The American Claimant is an 1892 novel by American humorist and writer Mark Twain. Twain wrote the novel with the help of phonographic dictation, the first author (according to Twain himself) to do so. This was also (according to Twain) an attempt to write a book without mention of the weather, the first of its kind in fictitious literature. Indeed, all the weather is contained in an appendix, at ...
Paperback: 110 pages
Publisher: CreateSpace Independent Publishing Platform (December 6, 2016)
Product Dimensions: 6 x 0.2 x 9 inches
Amazon Rank: 9344354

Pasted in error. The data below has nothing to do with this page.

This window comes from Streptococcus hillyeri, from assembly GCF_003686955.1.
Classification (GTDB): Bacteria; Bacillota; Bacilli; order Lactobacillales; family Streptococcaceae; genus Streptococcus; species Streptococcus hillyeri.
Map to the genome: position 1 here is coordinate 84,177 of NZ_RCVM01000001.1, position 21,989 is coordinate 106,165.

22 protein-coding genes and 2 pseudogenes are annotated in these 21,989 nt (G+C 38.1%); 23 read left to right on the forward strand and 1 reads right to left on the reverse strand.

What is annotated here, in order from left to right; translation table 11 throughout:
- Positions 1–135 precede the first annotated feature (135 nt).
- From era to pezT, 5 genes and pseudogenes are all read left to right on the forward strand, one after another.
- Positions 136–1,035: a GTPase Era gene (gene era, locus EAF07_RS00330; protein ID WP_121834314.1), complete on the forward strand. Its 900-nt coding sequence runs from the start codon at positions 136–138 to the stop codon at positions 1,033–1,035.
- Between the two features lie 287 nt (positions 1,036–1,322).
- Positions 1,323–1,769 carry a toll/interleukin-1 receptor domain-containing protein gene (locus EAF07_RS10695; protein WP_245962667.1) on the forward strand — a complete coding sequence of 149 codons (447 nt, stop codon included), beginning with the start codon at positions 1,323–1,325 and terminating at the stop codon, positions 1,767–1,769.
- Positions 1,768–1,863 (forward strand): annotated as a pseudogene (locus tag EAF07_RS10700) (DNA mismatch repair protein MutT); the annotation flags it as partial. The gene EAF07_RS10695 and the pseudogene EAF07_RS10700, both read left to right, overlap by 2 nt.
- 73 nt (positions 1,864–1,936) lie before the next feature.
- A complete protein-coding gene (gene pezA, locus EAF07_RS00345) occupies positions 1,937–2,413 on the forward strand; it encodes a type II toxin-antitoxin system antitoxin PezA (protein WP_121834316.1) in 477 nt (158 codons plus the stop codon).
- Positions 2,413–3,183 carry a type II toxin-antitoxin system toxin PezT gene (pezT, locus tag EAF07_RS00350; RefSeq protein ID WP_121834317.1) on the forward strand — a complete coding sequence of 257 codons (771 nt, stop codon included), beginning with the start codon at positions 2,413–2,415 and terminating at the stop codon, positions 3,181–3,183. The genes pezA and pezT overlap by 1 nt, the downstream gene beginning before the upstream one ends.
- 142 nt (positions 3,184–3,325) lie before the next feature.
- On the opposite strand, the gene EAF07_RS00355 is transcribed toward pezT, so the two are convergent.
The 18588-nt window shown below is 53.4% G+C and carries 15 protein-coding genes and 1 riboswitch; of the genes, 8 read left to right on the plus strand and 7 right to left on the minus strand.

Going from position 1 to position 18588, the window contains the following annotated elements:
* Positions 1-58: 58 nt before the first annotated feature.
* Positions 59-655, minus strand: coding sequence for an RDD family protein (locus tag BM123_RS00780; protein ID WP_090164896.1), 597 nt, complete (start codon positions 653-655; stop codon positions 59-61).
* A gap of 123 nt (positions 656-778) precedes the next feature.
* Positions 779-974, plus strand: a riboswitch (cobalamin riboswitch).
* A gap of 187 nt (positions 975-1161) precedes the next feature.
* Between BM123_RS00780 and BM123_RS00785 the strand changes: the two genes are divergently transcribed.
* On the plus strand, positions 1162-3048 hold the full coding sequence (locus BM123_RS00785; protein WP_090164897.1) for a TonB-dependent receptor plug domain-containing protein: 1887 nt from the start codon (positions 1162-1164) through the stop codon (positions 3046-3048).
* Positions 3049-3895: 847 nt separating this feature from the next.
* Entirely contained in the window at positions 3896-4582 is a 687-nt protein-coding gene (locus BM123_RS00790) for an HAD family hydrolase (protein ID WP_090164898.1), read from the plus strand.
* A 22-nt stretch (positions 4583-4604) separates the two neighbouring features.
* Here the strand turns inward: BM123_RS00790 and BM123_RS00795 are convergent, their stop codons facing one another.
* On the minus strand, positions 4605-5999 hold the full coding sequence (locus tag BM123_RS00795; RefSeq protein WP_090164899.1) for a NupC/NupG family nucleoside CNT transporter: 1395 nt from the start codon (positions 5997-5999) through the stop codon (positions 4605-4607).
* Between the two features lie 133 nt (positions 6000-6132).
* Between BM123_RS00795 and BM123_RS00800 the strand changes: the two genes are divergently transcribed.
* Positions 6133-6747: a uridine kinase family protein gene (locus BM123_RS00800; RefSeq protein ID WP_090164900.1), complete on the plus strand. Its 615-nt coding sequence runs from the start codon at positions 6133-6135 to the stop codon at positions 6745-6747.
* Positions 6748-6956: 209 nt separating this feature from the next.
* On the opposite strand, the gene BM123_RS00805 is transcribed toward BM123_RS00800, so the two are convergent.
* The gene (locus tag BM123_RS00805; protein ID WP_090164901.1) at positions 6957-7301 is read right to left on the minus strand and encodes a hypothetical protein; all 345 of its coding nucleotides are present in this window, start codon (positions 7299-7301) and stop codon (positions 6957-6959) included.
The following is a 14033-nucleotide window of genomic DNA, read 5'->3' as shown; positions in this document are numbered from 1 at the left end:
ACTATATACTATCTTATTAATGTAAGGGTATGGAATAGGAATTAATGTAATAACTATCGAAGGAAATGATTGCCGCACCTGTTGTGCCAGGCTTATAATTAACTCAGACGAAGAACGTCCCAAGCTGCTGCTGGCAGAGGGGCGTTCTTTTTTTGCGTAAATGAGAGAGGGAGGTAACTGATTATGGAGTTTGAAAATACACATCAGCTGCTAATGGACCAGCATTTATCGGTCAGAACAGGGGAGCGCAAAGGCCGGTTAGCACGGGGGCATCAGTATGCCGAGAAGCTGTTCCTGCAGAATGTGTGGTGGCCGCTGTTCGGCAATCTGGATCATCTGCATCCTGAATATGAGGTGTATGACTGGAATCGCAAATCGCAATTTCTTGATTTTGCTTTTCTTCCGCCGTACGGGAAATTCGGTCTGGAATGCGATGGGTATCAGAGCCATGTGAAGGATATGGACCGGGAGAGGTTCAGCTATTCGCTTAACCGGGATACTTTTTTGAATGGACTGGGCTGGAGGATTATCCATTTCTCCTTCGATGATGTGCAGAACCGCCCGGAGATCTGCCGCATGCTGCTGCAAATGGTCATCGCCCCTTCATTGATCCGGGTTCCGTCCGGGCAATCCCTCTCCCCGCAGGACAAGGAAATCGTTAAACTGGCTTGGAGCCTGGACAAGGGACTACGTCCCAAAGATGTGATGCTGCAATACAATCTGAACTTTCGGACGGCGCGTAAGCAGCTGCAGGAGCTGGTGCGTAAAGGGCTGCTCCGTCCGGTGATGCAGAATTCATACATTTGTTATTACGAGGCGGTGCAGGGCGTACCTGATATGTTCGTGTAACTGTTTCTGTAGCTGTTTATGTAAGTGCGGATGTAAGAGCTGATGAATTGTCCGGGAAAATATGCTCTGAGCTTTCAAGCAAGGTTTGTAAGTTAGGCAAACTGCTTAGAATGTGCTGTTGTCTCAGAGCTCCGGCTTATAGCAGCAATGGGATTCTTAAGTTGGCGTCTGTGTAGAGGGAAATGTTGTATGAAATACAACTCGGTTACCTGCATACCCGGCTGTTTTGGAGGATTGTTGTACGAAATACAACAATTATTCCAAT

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the book, which the reader is encouraged to turn to from time to time. The American Claimant is a comedy of mistaken identities and multiple role switches. Its cast of characters include an American enamored of British hereditary aristocracy and a British earl entranced by American democracy. Colonel Mulberry Sellers: An eccentric white-headed old man who becomes the rightful heir to the Earl of Rossmore after the death of his relative, Simon Lathers. According to his wife, Sellers is a "scheming, generous, good-hearted, moonshiny, hopeful, no-account failure" who is well beloved for his generosity and approachability. Although many of his eccentric money-making schemes are failures, he occasionally "makes a strike," as he calls it, and makes quite a bit of money. One such strike is the exceedingly popular "Pigs in the Clover" toy which he invented and patented. According to the tin signs by his door, Sellers is an attorney at law and claim agent, a materializer, a hypnotizer, and a mind-cure dabbler. He has also been named "Perpetual Member of the Diplomatic Body representing the multifarious sovereignties and civilizations of the globe near the republican court of the United States of America." The explanatory note at the beginning of the novel indicates that Colonel Sellers is the same character as Eschol Sellers in the first edition of Twain's earlier novel Gilded Age(1873) and Beriah Sellers in later editions. The note also identifies Colonel Sellers as the same character as Mulberry Sellers in John T. Raymond's dramatization of Gilded Age.